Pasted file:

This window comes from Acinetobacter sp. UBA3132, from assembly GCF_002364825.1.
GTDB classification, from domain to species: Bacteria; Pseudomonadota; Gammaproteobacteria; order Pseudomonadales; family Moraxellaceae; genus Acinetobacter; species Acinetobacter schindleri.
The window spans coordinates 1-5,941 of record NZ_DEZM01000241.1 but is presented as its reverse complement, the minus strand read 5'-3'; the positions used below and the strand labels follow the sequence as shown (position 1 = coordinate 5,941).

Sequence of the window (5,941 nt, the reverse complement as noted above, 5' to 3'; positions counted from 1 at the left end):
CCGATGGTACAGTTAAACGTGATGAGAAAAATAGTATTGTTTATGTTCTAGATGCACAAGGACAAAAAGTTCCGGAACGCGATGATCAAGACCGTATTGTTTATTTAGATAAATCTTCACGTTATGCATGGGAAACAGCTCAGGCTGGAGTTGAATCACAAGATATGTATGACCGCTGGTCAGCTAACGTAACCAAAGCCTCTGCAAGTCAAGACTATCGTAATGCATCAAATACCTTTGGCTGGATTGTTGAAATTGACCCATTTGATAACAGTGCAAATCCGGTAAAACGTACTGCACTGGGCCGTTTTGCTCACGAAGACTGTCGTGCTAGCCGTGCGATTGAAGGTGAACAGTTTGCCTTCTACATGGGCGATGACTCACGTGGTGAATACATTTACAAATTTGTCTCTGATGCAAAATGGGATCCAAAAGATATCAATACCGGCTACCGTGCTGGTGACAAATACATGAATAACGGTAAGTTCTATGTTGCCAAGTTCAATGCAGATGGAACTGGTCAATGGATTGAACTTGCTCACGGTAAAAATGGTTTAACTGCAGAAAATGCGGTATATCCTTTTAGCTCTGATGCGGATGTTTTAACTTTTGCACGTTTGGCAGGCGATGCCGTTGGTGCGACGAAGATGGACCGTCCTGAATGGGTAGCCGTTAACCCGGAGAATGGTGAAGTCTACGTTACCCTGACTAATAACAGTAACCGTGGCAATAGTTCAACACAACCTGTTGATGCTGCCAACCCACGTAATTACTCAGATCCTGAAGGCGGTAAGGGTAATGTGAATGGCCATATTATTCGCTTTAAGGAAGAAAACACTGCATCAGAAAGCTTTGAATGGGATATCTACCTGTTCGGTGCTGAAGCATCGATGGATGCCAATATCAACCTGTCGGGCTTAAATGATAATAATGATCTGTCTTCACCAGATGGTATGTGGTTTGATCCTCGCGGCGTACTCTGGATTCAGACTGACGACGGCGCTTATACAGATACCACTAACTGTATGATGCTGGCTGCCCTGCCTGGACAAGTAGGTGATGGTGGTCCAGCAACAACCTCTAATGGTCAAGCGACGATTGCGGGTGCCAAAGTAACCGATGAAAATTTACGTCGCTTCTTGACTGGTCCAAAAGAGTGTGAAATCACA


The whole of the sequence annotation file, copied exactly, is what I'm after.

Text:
This window comes from Acinetobacter sp. UBA3132, from assembly GCF_002364825.1.
GTDB classification, from domain to species: Bacteria; Pseudomonadota; Gammaproteobacteria; order Pseudomonadales; family Moraxellaceae; genus Acinetobacter; species Acinetobacter schindleri.
The window spans coordinates 1-5,941 of record NZ_DEZM01000241.1 but is presented as its reverse complement, the minus strand read 5'-3'; the positions used below and the strand labels follow the sequence as shown (position 1 = coordinate 5,941).

Sequence of the window (5,941 nt, the reverse complement as noted above, 5' to 3'; positions counted from 1 at the left end):
CCGATGGTACAGTTAAACGTGATGAGAAAAATAGTATTGTTTATGTTCTAGATGCACAAGGACAAAAAGTTCCGGAACGCGATGATCAAGACCGTATTGTTTATTTAGATAAATCTTCACGTTATGCATGGGAAACAGCTCAGGCTGGAGTTGAATCACAAGATATGTATGACCGCTGGTCAGCTAACGTAACCAAAGCCTCTGCAAGTCAAGACTATCGTAATGCATCAAATACCTTTGGCTGGATTGTTGAAATTGACCCATTTGATAACAGTGCAAATCCGGTAAAACGTACTGCACTGGGCCGTTTTGCTCACGAAGACTGTCGTGCTAGCCGTGCGATTGAAGGTGAACAGTTTGCCTTCTACATGGGCGATGACTCACGTGGTGAATACATTTACAAATTTGTCTCTGATGCAAAATGGGATCCAAAAGATATCAATACCGGCTACCGTGCTGGTGACAAATACATGAATAACGGTAAGTTCTATGTTGCCAAGTTCAATGCAGATGGAACTGGTCAATGGATTGAACTTGCTCACGGTAAAAATGGTTTAACTGCAGAAAATGCGGTATATCCTTTTAGCTCTGATGCGGATGTTTTAACTTTTGCACGTTTGGCAGGCGATGCCGTTGGTGCGACGAAGATGGACCGTCCTGAATGGGTAGCCGTTAACCCGGAGAATGGTGAAGTCTACGTTACCCTGACTAATAACAGTAACCGTGGCAATAGTTCAACACAACCTGTTGATGCTGCCAACCCACGTAATTACTCAGATCCTGAAGGCGGTAAGGGTAATGTGAATGGCCATATTATTCGCTTTAAGGAAGAAAACACTGCATCAGAAAGCTTTGAATGGGATATCTACCTGTTCGGTGCTGAAGCATCGATGGATGCCAATATCAACCTGTCGGGCTTAAATGATAATAATGATCTGTCTTCACCAGATGGTATGTGGTTTGATCCTCGCGGCGTACTCTGGATTCAGACTGACGACGGCGCTTATACAGATACCACTAACTGTATGATGCTGGCTGCCCTGCCTGGACAAGTAGGTGATGGTGGTCCAGCAACAACCTCTAATGGTCAAGCGACGATTGCGGGTGCCAAAGTAACCGATGAAAATTTACGTCGCTTCTTGACTGGTCCAAAAGAGTGTGAAATCACA